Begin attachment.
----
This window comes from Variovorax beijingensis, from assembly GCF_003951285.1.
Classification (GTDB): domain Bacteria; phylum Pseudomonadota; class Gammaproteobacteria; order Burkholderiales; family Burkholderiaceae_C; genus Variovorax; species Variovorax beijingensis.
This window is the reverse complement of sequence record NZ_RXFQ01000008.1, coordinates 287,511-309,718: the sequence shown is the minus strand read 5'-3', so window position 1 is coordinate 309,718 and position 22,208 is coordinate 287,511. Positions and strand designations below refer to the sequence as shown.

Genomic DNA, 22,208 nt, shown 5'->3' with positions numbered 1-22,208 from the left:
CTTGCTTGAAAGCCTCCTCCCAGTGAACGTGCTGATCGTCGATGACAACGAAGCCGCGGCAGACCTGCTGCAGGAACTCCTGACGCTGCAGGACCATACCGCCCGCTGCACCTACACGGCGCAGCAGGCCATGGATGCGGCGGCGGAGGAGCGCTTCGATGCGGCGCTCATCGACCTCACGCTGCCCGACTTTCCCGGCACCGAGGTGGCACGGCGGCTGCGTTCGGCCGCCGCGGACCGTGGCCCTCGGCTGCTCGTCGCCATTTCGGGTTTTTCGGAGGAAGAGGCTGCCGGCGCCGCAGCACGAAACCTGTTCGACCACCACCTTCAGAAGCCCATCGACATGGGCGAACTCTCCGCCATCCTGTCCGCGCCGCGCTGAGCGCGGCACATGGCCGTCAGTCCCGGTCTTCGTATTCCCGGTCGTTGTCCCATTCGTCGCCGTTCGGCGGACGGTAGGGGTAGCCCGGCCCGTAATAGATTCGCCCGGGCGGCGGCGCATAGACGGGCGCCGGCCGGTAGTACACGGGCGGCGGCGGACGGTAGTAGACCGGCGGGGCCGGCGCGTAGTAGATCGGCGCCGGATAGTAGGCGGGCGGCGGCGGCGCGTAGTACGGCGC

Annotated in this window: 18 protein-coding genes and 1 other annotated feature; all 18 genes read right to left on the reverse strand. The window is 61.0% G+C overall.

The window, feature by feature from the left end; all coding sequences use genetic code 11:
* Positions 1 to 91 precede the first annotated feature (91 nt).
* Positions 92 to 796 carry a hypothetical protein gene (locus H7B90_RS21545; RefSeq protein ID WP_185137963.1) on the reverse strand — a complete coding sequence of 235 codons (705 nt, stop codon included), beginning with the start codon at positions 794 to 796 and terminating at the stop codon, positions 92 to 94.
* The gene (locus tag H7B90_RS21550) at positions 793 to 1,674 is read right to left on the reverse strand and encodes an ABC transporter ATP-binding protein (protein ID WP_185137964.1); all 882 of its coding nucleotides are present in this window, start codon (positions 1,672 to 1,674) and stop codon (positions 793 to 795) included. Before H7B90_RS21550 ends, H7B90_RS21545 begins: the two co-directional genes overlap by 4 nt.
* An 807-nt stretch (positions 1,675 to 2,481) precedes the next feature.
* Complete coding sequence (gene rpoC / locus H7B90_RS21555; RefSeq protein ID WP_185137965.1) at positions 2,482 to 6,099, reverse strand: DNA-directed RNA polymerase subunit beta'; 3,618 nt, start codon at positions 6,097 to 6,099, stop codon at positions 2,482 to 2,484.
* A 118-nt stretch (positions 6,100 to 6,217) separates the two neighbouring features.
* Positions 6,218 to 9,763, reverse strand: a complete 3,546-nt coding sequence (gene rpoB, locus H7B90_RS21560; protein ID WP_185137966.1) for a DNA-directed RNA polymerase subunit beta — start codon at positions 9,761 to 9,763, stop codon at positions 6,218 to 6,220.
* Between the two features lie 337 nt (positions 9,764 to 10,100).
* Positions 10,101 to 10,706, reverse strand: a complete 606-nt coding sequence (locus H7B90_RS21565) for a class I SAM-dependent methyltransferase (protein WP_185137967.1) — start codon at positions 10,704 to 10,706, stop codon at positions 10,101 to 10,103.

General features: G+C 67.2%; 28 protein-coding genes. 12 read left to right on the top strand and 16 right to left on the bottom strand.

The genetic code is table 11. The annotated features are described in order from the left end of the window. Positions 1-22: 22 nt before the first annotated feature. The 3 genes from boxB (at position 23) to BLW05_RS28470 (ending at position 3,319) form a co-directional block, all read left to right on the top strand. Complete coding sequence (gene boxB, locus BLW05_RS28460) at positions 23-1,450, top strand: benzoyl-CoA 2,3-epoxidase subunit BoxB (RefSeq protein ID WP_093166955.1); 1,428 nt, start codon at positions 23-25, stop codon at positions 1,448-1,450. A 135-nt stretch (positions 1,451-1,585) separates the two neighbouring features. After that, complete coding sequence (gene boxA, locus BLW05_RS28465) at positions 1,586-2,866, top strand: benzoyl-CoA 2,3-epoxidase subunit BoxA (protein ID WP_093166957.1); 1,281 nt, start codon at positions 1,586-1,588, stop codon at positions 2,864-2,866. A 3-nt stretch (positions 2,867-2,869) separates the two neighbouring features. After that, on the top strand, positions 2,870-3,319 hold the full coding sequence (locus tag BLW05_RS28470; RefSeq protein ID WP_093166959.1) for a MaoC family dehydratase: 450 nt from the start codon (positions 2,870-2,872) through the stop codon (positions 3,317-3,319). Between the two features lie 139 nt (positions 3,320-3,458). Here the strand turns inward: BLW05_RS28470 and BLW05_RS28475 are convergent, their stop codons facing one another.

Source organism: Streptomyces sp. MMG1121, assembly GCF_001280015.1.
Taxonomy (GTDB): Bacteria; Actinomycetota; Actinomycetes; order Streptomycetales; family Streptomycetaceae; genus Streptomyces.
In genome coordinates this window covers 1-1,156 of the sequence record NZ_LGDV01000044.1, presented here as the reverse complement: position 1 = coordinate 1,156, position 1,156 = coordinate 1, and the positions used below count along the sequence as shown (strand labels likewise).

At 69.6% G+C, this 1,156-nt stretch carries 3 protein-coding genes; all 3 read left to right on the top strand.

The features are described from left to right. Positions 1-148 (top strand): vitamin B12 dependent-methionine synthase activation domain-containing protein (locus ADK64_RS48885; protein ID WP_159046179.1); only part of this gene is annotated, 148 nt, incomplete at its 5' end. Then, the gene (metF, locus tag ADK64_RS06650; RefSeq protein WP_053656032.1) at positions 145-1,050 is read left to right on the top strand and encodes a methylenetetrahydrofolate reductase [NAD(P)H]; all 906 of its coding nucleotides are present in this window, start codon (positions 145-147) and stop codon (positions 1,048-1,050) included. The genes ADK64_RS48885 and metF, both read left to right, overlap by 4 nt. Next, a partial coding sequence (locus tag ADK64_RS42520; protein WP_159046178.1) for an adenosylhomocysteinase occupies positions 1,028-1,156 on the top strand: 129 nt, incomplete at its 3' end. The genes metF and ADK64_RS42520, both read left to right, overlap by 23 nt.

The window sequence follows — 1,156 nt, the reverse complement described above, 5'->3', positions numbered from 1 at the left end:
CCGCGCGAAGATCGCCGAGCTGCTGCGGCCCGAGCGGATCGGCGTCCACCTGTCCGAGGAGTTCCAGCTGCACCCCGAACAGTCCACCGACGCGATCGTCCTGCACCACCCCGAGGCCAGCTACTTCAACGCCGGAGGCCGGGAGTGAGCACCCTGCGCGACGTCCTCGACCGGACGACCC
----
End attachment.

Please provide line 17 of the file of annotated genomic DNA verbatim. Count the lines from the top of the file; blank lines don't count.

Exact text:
General features: G+C 67.2%; 28 protein-coding genes. 12 read left to right on the top strand and 16 right to left on the bottom strand.